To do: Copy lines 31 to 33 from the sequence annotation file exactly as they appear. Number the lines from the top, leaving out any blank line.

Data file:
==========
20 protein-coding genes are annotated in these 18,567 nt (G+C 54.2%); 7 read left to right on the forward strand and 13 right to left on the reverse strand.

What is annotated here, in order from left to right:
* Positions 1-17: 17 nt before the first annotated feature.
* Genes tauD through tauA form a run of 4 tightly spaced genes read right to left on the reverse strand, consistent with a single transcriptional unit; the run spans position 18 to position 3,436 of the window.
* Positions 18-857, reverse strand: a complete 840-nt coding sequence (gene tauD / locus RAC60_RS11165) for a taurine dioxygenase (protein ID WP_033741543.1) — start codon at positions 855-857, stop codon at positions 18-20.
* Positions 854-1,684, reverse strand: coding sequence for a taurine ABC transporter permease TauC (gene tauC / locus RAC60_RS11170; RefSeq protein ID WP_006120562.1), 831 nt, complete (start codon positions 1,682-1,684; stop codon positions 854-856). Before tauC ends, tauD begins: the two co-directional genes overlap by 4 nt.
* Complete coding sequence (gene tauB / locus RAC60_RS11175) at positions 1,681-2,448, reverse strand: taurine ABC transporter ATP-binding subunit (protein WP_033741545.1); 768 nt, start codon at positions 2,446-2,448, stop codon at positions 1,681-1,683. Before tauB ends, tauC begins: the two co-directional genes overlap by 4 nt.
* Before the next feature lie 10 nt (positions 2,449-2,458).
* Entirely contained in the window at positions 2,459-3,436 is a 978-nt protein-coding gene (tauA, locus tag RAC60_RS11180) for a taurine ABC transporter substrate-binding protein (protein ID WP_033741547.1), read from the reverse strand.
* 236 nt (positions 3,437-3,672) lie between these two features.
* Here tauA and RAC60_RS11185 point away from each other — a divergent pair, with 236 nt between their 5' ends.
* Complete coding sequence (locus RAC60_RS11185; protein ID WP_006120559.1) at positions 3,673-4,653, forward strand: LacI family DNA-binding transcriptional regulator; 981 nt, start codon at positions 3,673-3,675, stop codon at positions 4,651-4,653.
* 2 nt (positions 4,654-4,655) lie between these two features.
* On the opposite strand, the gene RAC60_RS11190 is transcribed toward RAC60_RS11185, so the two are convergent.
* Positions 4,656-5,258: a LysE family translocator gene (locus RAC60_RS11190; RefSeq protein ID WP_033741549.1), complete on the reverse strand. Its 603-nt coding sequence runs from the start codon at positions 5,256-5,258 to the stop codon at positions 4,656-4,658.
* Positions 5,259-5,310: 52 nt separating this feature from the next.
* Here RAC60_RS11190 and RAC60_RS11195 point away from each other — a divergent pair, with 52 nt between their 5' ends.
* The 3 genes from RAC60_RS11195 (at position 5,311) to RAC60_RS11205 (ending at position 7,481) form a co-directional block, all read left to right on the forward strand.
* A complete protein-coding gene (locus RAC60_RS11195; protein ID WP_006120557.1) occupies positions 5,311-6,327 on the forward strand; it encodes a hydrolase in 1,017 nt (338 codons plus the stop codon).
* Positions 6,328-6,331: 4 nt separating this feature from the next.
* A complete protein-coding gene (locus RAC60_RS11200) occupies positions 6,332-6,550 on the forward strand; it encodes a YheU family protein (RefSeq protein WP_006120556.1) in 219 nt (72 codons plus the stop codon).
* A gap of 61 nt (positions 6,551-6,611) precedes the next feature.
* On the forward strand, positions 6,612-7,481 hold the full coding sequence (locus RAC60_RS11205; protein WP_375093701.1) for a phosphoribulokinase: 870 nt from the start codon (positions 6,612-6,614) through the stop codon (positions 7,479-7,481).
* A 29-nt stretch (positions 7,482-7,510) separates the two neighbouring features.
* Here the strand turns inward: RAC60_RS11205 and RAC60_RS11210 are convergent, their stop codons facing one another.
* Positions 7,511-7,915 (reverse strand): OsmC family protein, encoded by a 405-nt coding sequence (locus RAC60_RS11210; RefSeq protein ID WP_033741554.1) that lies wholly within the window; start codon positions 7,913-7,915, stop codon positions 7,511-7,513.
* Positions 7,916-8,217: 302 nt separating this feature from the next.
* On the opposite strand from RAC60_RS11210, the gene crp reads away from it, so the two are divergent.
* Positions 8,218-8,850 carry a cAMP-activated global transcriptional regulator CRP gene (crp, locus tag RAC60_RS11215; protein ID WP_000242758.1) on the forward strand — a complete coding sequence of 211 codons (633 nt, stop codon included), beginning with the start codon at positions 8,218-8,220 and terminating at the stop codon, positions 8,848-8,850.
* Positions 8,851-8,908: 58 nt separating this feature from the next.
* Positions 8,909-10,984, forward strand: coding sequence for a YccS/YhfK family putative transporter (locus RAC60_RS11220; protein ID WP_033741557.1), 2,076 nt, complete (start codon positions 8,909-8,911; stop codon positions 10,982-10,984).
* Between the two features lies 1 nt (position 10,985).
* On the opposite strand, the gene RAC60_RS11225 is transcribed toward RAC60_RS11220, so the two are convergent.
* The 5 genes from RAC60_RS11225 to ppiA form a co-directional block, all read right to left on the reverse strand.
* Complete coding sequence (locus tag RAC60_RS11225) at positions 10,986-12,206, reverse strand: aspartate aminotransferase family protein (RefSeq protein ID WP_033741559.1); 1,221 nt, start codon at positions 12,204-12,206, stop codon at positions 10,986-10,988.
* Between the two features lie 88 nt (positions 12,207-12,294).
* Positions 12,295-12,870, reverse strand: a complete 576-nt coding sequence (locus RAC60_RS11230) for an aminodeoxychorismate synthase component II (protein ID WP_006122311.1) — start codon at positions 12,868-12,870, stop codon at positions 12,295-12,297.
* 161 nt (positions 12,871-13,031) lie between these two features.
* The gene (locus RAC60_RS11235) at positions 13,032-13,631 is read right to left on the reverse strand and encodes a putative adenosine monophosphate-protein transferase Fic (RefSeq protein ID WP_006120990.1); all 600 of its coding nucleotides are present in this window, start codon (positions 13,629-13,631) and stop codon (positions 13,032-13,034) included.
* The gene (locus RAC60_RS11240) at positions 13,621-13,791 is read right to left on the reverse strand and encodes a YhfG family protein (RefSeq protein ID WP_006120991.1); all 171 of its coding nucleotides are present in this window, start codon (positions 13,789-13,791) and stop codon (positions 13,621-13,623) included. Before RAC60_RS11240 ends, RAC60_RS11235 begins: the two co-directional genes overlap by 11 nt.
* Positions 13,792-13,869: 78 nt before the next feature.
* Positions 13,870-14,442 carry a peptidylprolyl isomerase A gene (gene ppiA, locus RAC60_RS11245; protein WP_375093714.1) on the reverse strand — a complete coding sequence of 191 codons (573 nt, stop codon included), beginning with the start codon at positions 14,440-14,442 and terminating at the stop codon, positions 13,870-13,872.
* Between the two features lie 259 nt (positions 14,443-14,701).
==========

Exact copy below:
* Positions 8,909-10,984, forward strand: coding sequence for a YccS/YhfK family putative transporter (locus RAC60_RS11220; protein ID WP_033741557.1), 2,076 nt, complete (start codon positions 8,909-8,911; stop codon positions 10,982-10,984).
* Between the two features lies 1 nt (position 10,985).
* On the opposite strand, the gene RAC60_RS11225 is transcribed toward RAC60_RS11220, so the two are convergent.